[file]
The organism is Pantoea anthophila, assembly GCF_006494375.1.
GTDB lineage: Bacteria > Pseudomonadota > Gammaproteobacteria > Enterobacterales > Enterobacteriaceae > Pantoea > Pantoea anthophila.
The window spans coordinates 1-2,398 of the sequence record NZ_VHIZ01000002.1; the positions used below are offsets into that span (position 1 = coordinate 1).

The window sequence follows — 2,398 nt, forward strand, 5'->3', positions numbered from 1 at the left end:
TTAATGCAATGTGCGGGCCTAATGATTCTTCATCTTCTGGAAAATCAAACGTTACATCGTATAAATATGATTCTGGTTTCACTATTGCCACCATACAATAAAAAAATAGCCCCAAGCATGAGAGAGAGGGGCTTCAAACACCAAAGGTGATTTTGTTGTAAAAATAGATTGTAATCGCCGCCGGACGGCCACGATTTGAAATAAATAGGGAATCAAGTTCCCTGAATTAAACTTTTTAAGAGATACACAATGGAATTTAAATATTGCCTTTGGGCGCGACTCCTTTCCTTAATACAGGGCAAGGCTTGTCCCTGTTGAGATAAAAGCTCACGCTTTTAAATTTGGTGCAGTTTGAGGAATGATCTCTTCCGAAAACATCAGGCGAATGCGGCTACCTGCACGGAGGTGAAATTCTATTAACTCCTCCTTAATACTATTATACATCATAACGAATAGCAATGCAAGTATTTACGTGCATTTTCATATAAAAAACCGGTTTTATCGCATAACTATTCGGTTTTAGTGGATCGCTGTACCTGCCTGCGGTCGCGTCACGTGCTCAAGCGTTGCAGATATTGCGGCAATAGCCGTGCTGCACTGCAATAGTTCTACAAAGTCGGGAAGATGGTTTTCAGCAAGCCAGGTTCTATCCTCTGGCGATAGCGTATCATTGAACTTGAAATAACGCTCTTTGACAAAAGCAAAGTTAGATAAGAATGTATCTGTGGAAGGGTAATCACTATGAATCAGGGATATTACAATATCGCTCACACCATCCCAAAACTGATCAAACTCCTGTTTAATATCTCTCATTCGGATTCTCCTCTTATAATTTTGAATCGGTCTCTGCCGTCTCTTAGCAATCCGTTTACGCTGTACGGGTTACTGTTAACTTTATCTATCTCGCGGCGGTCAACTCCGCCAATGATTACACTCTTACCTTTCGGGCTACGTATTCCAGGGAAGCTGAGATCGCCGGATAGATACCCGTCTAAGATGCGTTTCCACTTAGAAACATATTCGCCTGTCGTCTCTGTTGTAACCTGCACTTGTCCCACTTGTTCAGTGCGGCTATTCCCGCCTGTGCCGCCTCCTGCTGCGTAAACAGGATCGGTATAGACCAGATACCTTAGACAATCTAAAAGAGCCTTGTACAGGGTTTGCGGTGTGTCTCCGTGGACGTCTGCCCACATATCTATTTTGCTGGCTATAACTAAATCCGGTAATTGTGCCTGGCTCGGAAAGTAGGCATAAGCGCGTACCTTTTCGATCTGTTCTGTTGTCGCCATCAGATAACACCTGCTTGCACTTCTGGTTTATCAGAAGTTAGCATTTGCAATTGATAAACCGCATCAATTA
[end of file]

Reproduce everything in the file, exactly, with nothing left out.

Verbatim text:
The organism is Pantoea anthophila, assembly GCF_006494375.1.
GTDB lineage: Bacteria > Pseudomonadota > Gammaproteobacteria > Enterobacterales > Enterobacteriaceae > Pantoea > Pantoea anthophila.
The window spans coordinates 1-2,398 of the sequence record NZ_VHIZ01000002.1; the positions used below are offsets into that span (position 1 = coordinate 1).

The window sequence follows — 2,398 nt, forward strand, 5'->3', positions numbered from 1 at the left end:
TTAATGCAATGTGCGGGCCTAATGATTCTTCATCTTCTGGAAAATCAAACGTTACATCGTATAAATATGATTCTGGTTTCACTATTGCCACCATACAATAAAAAAATAGCCCCAAGCATGAGAGAGAGGGGCTTCAAACACCAAAGGTGATTTTGTTGTAAAAATAGATTGTAATCGCCGCCGGACGGCCACGATTTGAAATAAATAGGGAATCAAGTTCCCTGAATTAAACTTTTTAAGAGATACACAATGGAATTTAAATATTGCCTTTGGGCGCGACTCCTTTCCTTAATACAGGGCAAGGCTTGTCCCTGTTGAGATAAAAGCTCACGCTTTTAAATTTGGTGCAGTTTGAGGAATGATCTCTTCCGAAAACATCAGGCGAATGCGGCTACCTGCACGGAGGTGAAATTCTATTAACTCCTCCTTAATACTATTATACATCATAACGAATAGCAATGCAAGTATTTACGTGCATTTTCATATAAAAAACCGGTTTTATCGCATAACTATTCGGTTTTAGTGGATCGCTGTACCTGCCTGCGGTCGCGTCACGTGCTCAAGCGTTGCAGATATTGCGGCAATAGCCGTGCTGCACTGCAATAGTTCTACAAAGTCGGGAAGATGGTTTTCAGCAAGCCAGGTTCTATCCTCTGGCGATAGCGTATCATTGAACTTGAAATAACGCTCTTTGACAAAAGCAAAGTTAGATAAGAATGTATCTGTGGAAGGGTAATCACTATGAATCAGGGATATTACAATATCGCTCACACCATCCCAAAACTGATCAAACTCCTGTTTAATATCTCTCATTCGGATTCTCCTCTTATAATTTTGAATCGGTCTCTGCCGTCTCTTAGCAATCCGTTTACGCTGTACGGGTTACTGTTAACTTTATCTATCTCGCGGCGGTCAACTCCGCCAATGATTACACTCTTACCTTTCGGGCTACGTATTCCAGGGAAGCTGAGATCGCCGGATAGATACCCGTCTAAGATGCGTTTCCACTTAGAAACATATTCGCCTGTCGTCTCTGTTGTAACCTGCACTTGTCCCACTTGTTCAGTGCGGCTATTCCCGCCTGTGCCGCCTCCTGCTGCGTAAACAGGATCGGTATAGACCAGATACCTTAGACAATCTAAAAGAGCCTTGTACAGGGTTTGCGGTGTGTCTCCGTGGACGTCTGCCCACATATCTATTTTGCTGGCTATAACTAAATCCGGTAATTGTGCCTGGCTCGGAAAGTAGGCATAAGCGCGTACCTTTTCGATCTGTTCTGTTGTCGCCATCAGATAACACCTGCTTGCACTTCTGGTTTATCAGAAGTTAGCATTTGCAATTGATAAACCGCATCAATTA